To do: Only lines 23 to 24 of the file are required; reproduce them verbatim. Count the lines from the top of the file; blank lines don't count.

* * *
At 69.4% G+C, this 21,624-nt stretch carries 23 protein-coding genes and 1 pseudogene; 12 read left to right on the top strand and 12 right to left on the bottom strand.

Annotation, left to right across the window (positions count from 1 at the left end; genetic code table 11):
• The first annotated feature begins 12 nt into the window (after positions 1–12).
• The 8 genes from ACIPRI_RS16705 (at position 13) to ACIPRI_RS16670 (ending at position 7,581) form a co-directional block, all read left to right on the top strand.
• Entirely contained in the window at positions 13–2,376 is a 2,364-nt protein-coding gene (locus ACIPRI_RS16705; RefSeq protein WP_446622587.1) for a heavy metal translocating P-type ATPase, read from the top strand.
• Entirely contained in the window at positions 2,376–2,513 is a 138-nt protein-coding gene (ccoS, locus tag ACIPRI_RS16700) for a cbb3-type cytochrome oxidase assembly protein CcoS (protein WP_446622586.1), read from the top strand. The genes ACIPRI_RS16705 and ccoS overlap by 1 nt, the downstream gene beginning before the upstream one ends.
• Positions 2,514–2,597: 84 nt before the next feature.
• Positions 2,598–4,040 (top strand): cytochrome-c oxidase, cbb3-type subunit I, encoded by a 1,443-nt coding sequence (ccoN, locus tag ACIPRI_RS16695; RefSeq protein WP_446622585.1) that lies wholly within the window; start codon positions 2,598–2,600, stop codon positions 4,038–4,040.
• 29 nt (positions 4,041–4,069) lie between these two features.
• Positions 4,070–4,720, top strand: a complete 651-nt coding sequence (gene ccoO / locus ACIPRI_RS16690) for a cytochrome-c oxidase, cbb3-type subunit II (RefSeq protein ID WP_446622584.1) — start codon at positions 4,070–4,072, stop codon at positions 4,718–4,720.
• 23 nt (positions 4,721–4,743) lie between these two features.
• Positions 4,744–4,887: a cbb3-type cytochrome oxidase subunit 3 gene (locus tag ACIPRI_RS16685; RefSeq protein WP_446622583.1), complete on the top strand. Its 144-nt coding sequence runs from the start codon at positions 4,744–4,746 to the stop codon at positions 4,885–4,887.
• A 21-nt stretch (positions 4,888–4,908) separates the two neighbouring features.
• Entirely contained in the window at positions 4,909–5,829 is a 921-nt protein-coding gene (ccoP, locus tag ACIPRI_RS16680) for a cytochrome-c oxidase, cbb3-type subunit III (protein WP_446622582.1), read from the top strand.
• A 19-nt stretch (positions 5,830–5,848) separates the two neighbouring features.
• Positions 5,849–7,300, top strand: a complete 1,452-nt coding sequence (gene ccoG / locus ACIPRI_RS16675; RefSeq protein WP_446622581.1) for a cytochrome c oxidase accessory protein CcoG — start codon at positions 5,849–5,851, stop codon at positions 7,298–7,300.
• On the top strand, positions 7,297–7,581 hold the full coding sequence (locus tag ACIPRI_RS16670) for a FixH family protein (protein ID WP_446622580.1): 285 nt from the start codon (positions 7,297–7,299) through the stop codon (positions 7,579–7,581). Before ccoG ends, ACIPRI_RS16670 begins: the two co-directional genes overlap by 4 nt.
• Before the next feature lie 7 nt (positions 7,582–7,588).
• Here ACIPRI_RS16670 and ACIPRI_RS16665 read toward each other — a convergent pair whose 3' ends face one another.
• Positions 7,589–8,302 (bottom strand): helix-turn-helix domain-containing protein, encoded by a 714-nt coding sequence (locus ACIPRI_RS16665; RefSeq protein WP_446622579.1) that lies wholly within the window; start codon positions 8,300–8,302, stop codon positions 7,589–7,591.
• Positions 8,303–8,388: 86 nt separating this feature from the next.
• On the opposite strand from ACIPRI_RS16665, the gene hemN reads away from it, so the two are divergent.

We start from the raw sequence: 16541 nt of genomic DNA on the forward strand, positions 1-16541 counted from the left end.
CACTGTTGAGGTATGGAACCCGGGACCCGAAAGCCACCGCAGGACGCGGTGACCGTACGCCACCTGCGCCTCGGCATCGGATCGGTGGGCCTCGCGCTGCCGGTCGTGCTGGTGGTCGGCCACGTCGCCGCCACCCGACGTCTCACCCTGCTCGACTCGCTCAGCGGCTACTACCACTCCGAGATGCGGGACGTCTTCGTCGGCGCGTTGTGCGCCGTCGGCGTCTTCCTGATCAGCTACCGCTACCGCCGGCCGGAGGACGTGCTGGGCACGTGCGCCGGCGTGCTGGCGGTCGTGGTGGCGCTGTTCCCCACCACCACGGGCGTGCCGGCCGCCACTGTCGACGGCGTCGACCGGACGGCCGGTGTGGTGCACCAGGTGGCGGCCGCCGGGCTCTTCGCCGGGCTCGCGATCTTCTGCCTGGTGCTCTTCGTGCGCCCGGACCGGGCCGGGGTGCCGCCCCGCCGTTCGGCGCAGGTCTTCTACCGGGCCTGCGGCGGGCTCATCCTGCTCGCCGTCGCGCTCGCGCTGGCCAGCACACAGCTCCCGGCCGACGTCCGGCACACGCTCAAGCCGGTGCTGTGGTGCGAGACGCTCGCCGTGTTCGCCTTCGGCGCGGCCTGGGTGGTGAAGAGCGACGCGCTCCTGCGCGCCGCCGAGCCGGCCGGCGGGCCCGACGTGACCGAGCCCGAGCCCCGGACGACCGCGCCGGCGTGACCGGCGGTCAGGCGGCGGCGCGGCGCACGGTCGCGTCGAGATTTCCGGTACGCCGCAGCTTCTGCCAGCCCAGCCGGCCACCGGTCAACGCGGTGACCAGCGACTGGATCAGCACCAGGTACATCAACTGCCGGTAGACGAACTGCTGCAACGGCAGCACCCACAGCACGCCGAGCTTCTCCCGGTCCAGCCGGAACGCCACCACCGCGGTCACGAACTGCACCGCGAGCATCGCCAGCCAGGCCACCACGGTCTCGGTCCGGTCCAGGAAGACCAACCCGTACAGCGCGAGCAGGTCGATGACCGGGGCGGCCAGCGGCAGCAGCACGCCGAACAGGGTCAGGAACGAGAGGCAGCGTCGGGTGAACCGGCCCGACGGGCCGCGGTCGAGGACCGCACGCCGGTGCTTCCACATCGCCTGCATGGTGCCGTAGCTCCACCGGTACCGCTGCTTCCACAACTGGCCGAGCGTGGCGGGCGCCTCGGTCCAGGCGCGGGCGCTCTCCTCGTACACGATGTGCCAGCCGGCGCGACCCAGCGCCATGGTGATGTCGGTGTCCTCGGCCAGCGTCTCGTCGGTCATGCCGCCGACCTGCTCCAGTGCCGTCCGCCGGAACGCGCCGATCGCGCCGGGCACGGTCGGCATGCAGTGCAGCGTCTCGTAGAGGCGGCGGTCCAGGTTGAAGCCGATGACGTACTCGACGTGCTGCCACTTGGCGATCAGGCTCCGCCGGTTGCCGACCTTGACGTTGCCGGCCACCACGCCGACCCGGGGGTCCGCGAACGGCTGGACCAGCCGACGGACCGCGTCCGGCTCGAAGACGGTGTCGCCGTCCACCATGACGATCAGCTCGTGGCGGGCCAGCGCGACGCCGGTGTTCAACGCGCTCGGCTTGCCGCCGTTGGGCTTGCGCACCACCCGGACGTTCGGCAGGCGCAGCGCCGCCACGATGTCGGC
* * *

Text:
We start from the raw sequence: 16541 nt of genomic DNA on the forward strand, positions 1-16541 counted from the left end.
CACTGTTGAGGTATGGAACCCGGGACCCGAAAGCCACCGCAGGACGCGGTGACCGTACGCCACCTGCGCCTCGGCATCGGATCGGTGGGCCTCGCGCTGCCGGTCGTGCTGGTGGTCGGCCACGTCGCCGCCACCCGACGTCTCACCCTGCTCGACTCGCTCAGCGGCTACTACCACTCCGAGATGCGGGACGTCTTCGTCGGCGCGTTGTGCGCCGTCGGCGTCTTCCTGATCAGCTACCGCTACCGCCGGCCGGAGGACGTGCTGGGCACGTGCGCCGGCGTGCTGGCGGTCGTGGTGGCGCTGTTCCCCACCACCACGGGCGTGCCGGCCGCCACTGTCGACGGCGTCGACCGGACGGCCGGTGTGGTGCACCAGGTGGCGGCCGCCGGGCTCTTCGCCGGGCTCGCGATCTTCTGCCTGGTGCTCTTCGTGCGCCCGGACCGGGCCGGGGTGCCGCCCCGCCGTTCGGCGCAGGTCTTCTACCGGGCCTGCGGCGGGCTCATCCTGCTCGCCGTCGCGCTCGCGCTGGCCAGCACACAGCTCCCGGCCGACGTCCGGCACACGCTCAAGCCGGTGCTGTGGTGCGAGACGCTCGCCGTGTTCGCCTTCGGCGCGGCCTGGGTGGTGAAGAGCGACGCGCTCCTGCGCGCCGCCGAGCCGGCCGGCGGGCCCGACGTGACCGAGCCCGAGCCCCGGACGACCGCGCCGGCGTGACCGGCGGTCAGGCGGCGGCGCGGCGCACGGTCGCGTCGAGATTTCCGGTACGCCGCAGCTTCTGCCAGCCCAGCCGGCCACCGGTCAACGCGGTGACCAGCGACTGGATCAGCACCAGGTACATCAACTGCCGGTAGACGAACTGCTGCAACGGCAGCACCCACAGCACGCCGAGCTTCTCCCGGTCCAGCCGGAACGCCACCACCGCGGTCACGAACTGCACCGCGAGCATCGCCAGCCAGGCCACCACGGTCTCGGTCCGGTCCAGGAAGACCAACCCGTACAGCGCGAGCAGGTCGATGACCGGGGCGGCCAGCGGCAGCAGCACGCCGAACAGGGTCAGGAACGAGAGGCAGCGTCGGGTGAACCGGCCCGACGGGCCGCGGTCGAGGACCGCACGCCGGTGCTTCCACATCGCCTGCATGGTGCCGTAGCTCCACCGGTACCGCTGCTTCCACAACTGGCCGAGCGTGGCGGGCGCCTCGGTCCAGGCGCGGGCGCTCTCCTCGTACACGATGTGCCAGCCGGCGCGACCCAGCGCCATGGTGATGTCGGTGTCCTCGGCCAGCGTCTCGTCGGTCATGCCGCCGACCTGCTCCAGTGCCGTCCGCCGGAACGCGCCGATCGCGCCGGGCACGGTCGGCATGCAGTGCAGCGTCTCGTAGAGGCGGCGGTCCAGGTTGAAGCCGATGACGTACTCGACGTGCTGCCACTTGGCGATCAGGCTCCGCCGGTTGCCGACCTTGACGTTGCCGGCCACCACGCCGACCCGGGGGTCCGCGAACGGCTGGACCAGCCGACGGACCGCGTCCGGCTCGAAGACGGTGTCGCCGTCCACCATGACGATCAGCTCGTGGCGGGCCAGCGCGACGCCGGTGTTCAACGCGCTCGGCTTGCCGCCGTTGGGCTTGCGCACCACCCGGACGTTCGGCAGGCGCAGCGCCGCCACGATGTCGGC